Did any of you share our record-setting pre-Christmas snowstorm? Any significant amount of snow before January is rare here. Last Saturday we got about two feet, and the roads were so inadequately cleared the next day that our Sunday services were canceled, which has never happened at that church before. Interesting how the conventional images from "White Christmas" and Currier-and-Ives art override reality in the popular mind. We visualize Christmas with snow even in areas like this one (mid-East-Coast) where it seldom appears on schedule for the holidays. My late stepmother, who grew up in the tidewater region of North Carolina and lived all her adult life in Norfolk, Virginia, both with a very slim chance of snow on Christmas, nevertheless held a fanatical devotion to the whole "White Christmas" ideal. Well, this year we had one, with plenty of inches still left over on Christmas from the snowfall almost a week earlier. I'm reminded of a story by Connie Willis—not in the MIRACLE collection I mentioned last week—from ASIMOV'S, called "Just Like the Ones We Used to Know.” The collective unconscious, primed by constant hearing of that song, causes snow to blanket the entire country, including Florida and Los Angeles. You can read the story here:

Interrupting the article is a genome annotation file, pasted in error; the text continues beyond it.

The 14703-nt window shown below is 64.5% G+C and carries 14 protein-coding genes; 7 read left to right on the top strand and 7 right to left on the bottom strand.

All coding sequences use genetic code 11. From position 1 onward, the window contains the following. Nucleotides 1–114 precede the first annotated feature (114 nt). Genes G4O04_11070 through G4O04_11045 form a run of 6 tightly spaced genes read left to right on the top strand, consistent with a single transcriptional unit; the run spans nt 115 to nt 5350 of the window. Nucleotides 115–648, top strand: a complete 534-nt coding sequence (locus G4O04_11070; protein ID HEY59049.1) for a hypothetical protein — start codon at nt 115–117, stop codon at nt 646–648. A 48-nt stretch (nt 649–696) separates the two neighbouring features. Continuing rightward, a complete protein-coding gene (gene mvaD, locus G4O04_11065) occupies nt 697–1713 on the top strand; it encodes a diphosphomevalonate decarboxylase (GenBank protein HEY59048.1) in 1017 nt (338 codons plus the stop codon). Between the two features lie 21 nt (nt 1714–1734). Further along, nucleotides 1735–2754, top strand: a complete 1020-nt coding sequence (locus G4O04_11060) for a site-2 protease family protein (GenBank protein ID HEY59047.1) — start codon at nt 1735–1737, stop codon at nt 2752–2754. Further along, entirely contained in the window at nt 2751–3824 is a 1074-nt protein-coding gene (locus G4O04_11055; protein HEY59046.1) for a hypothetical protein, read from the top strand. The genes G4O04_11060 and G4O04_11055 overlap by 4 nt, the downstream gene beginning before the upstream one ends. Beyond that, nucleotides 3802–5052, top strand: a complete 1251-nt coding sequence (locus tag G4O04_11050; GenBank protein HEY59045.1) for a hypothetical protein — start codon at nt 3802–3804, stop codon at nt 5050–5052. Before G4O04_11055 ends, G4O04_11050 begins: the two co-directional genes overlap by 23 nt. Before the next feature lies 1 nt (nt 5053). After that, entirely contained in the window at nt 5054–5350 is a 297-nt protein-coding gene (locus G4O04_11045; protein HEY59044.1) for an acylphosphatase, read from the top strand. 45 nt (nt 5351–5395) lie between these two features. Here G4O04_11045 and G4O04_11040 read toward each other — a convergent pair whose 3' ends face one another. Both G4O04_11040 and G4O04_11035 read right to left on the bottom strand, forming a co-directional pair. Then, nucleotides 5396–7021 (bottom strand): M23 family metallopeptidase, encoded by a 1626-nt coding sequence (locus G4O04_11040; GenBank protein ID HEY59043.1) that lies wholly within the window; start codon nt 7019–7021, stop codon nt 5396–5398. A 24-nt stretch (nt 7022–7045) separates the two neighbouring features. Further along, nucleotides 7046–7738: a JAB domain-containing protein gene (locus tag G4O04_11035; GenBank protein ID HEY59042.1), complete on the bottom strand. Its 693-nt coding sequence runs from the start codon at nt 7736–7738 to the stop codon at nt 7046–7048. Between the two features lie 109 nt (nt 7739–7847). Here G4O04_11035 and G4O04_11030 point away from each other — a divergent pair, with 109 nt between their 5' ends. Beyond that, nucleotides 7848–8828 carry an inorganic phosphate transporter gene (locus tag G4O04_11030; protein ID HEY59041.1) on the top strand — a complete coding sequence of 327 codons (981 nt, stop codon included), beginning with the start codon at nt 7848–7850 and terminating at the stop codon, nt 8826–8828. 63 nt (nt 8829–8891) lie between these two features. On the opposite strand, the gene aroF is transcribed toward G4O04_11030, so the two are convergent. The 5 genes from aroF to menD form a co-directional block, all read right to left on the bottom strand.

Has anyone here produced some holiday fiction? I've had only one actual Christmas story published. It's in the Jewels of the Quill anthology CHRISTMAS WISHES:
Called "Little Cat Feet," it's based on the legend that animals can talk on Christmas Eve. A teenage runaway on Christmas Eve meets a stray cat who helps her out of a desperate situation.
However, I do have a vampire novel that takes place during the Christmas season, CHILD OF TWILIGHT, sequel to DARK CHANGELING:
Child of Twilight
The cover shows my twelve-year-old, human-vampire hybrid girl—also a runaway—feeding on a rabbit in the snow. I'm rather fond of it.
Margaret L. Carter
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